"23 hours in Medical Assessment Unit"

About: Royal Gwent Hospital / Accident & Emergency

(as other),

Firstly not a rant about the staff, just awe they are still prepared to work there! I accompanied my deaf partner there for an issue, at the end of 23 hours its a wonder I wasn't on a bed getting treatment too. There was no chance of getting any sleep or rest of any kind, because as some sort of interim area between A&E and general wards you were subject to endless comings and goings, lights being switched on then off then on again, and and endless stream of staff taking BP, heart readings, bloods, etc which went on all nigh 2 or 3 times an hour too.

This was apparently a norm, but in our case we were two deaf people, unable to follow properly what was being asked or said by medical staff. we had tried in the ambulance on the way, nothing happened, we tried again on admittance, again nothing transpired, so I was reduced to acting interpreter via having things written down for me that I then used sign language to me partner. Had my partner came in alone she would still be there hand the Docs struggling to get to the root of the problem.

I can assure you staying upright for 23 hrs on the go, is no easy task as every time a test took place I had to explain to the patient what it was for. 23hrs in MAU, and I was awake 11 hours prior to that. Being in my 70s it is hard going. The staff were willing enough to ensure I knew what was going on, although some Dr's and staff would not write things down for me which induced stress on the patient because I was unable to clarify what they were doing or why.

The MAU had nil privacy and I was frankly applaud the 23hrs I was there patients sleeping in chairs not beds and parked in the gangway by doors. It was very difficult for people changing clothing or needing toilet help unable to easily get out of a chair.. I am no expert on Hygiene in hospitals but the way people wandered aimlessly about in boredom and interacted, an infection of any kind could very easily have decimated us all! There was little or no attempt whatever to use the barrier gels e. g.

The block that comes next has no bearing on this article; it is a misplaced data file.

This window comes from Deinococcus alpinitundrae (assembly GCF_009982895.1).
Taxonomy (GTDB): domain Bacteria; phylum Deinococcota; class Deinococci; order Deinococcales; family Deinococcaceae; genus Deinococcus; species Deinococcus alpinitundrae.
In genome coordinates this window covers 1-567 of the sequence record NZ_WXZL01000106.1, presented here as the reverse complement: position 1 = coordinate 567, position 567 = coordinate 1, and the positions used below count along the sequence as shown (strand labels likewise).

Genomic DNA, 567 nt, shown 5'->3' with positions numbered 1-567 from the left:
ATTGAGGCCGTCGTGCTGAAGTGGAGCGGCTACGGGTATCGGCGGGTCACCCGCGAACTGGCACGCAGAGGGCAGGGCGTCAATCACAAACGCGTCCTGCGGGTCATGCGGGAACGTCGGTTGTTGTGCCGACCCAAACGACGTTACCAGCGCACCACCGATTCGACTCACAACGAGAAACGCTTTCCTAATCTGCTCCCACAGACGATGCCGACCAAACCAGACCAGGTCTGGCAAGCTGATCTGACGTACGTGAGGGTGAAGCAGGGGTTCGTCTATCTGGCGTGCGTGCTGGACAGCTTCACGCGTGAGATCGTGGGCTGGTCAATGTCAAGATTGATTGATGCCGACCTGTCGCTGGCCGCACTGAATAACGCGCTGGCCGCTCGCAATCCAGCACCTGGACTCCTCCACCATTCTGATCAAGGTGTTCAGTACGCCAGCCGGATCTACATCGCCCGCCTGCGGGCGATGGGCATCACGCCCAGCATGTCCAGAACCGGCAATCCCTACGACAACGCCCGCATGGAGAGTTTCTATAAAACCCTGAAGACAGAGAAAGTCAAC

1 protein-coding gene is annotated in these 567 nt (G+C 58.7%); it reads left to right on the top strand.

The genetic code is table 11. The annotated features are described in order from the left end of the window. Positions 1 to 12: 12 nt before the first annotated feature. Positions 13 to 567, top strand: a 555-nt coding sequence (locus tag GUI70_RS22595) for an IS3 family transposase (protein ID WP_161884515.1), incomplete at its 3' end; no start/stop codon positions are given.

One wonders what would have happened, if someone had a weird and wonderful issue and we all got it. I suspect the fortunates were us, because outside in the waiting room of the MAU hordes more were left to sleep all night there as well. When we were there we had to sit alongside a water cooler and next to a young girl vomiting hour on hour, and sitting on the arm of our chair.

Staff seemed different on change overs, the night staff clearly teed off being there, and preferring to be somewhere else, and the day staff were pretty good and very helpful. Night staff appeared to be a little rough when doing needle tests at night. The lack of any sort of sleep or rest at night I felt wasn't all that helpful in reassuring the patient and contributed to increased stress levels in the patient.

There were far too many patients in MAU, I would estimate in excess of 50% at any given time. And that wasn't counting the ones who had to sleep outside the door waiting their turn. SO I would like to see support for disabled patients set up straight away, we cannot hear what people say, my partner cannot speak, the mind boggles she and myself were there in excess of 23hrs with no help for that. And at one point we felt let's go home instead, it is fortunate we did not as they identified a very serious and imminent problem.

I have nil but admiration for the medical staff, but hope to God I never have to go there again.

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